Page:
Start 1:10AM: There are almost no practical reasons for anyone to get involved in the trade inaccurately called “music journalism” despite having very little to do with either. The money (when you get any) sucks, and contrary to popular belief, finding out the vast majority of your rock heroes are morons, resentful assholes or both isn’t glamorous or enticing. It’s disappointing. The music industry, such as it is, doesn’t give a shit about you. People use you for what they can and are done with you, and you, if you’re good at it, are done with them too. There are good people and you make some friends, but mostly you exist in a cordial symbiosis. I need you and you need me. Until they don’t or you don’t, whichever comes first.
I’ve been thinking a lot about career lately. I’ve had time. The only reason I can come up with for doing this — aside from the “Aw man, do it for the love” line which is bullshit no matter what anyone tells you — is free goo. CDs and concert tickets. I’m 27 years old with a lifestyle and attitude unhealthy for me on almost every level and the realization I’ve been forced to come to is my entire professional life has been geared toward getting me free CDs and concert tickets. My mother used to tell me I had the potential to be anything I wanted, to do anything I wanted. Clearly she was lying.
The point here isn’t to moan, only to point out facts. If I didn’t love it, I wouldn’t be doing it (likewise, if I didn’t love being miserable, I wouldn’t be), but in the words of someone wiser than myself, it is what it is. Usually it’s complacence. At least I’m not in the city every fucking day.
But on the topic of free CDs. Most of the “metal majors” don’t send out physical promos anymore. It’s all mp3s and album streams. So even that purpose is gone. Century Media used to ship their albums in cardboard sleeves, ditto for Nuclear Blast. Both have stopped, though the occasional care package from the latter is most welcome. Metal Blade sent liner notes, tray cards and CDs without cases, but that stopped. I don’t know what Roadrunner does these days. Relapse does streamers and sleeves, though they’re not always complete. If it’s a digipak, you get the disc and the liner notes. That’s how it was with the Voivod and Dysrhythmia records, anyway. I used to ask for the real deal retail versions from everyone when I didn’t get them automatically, as though I was entitled. Not anymore. Earache, on the other hand, just sent me a full copy — double disc jewel case and cardboard outer cover — of the limited CD/DVD reissue of Cult of Luna‘s last album, 2008′s Eternal Kingdom.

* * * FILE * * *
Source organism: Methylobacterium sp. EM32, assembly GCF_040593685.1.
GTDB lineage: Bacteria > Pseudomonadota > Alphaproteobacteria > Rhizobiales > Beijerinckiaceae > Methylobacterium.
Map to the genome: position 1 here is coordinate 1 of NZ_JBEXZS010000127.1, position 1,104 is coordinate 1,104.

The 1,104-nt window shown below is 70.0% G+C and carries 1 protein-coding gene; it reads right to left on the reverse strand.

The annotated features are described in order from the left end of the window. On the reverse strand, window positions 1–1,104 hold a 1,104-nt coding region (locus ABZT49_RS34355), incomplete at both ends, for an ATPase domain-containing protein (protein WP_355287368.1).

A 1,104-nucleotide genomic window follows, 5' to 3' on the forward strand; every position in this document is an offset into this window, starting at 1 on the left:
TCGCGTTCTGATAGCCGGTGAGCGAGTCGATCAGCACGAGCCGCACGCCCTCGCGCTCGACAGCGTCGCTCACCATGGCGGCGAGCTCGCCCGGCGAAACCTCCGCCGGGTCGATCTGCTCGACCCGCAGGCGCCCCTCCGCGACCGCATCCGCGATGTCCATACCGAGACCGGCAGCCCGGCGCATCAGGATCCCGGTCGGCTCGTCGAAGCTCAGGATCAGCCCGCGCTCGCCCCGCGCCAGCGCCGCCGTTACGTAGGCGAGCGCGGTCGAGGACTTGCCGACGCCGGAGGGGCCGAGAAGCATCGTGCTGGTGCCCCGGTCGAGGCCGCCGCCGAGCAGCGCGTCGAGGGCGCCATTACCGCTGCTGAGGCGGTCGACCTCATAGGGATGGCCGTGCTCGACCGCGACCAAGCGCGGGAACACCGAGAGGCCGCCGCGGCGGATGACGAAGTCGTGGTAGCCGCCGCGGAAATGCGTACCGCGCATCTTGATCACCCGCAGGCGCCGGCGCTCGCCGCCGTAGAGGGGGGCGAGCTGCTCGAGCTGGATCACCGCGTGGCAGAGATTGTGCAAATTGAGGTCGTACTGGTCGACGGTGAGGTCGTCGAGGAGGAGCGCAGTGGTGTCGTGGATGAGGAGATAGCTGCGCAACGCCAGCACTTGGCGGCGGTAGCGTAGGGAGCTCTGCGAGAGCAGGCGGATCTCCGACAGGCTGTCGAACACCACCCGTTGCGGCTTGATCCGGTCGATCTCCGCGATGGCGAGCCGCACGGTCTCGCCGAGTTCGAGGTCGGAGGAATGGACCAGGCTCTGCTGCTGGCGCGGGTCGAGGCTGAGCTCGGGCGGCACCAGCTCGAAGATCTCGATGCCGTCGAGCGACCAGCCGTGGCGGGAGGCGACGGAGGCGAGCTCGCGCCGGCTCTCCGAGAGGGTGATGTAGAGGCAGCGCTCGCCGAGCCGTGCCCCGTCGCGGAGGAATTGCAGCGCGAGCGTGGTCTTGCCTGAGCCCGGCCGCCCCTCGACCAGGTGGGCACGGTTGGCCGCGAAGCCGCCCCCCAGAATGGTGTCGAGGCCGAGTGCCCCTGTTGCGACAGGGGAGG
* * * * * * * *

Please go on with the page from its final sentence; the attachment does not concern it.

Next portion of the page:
I’ve had my differences with Earache in the past. They jumped full-boat on that rethrash Municipal Waste thing, and as far as I’m concerned that whole scene can get fucked off the side of a cliff. They release some bullshit, like every label of their caliber, but for them to send out a full physical promo of an album they’re reissuing after having already sent a full copy when it was initially released last year? It’s either idiocy or a genuine belief in the band, and if it’s the former I don’t think the label would have lasted as long as it has. Earache must really be behind this record, if only for the lack in economic sense it makes to give it to me without cost — again.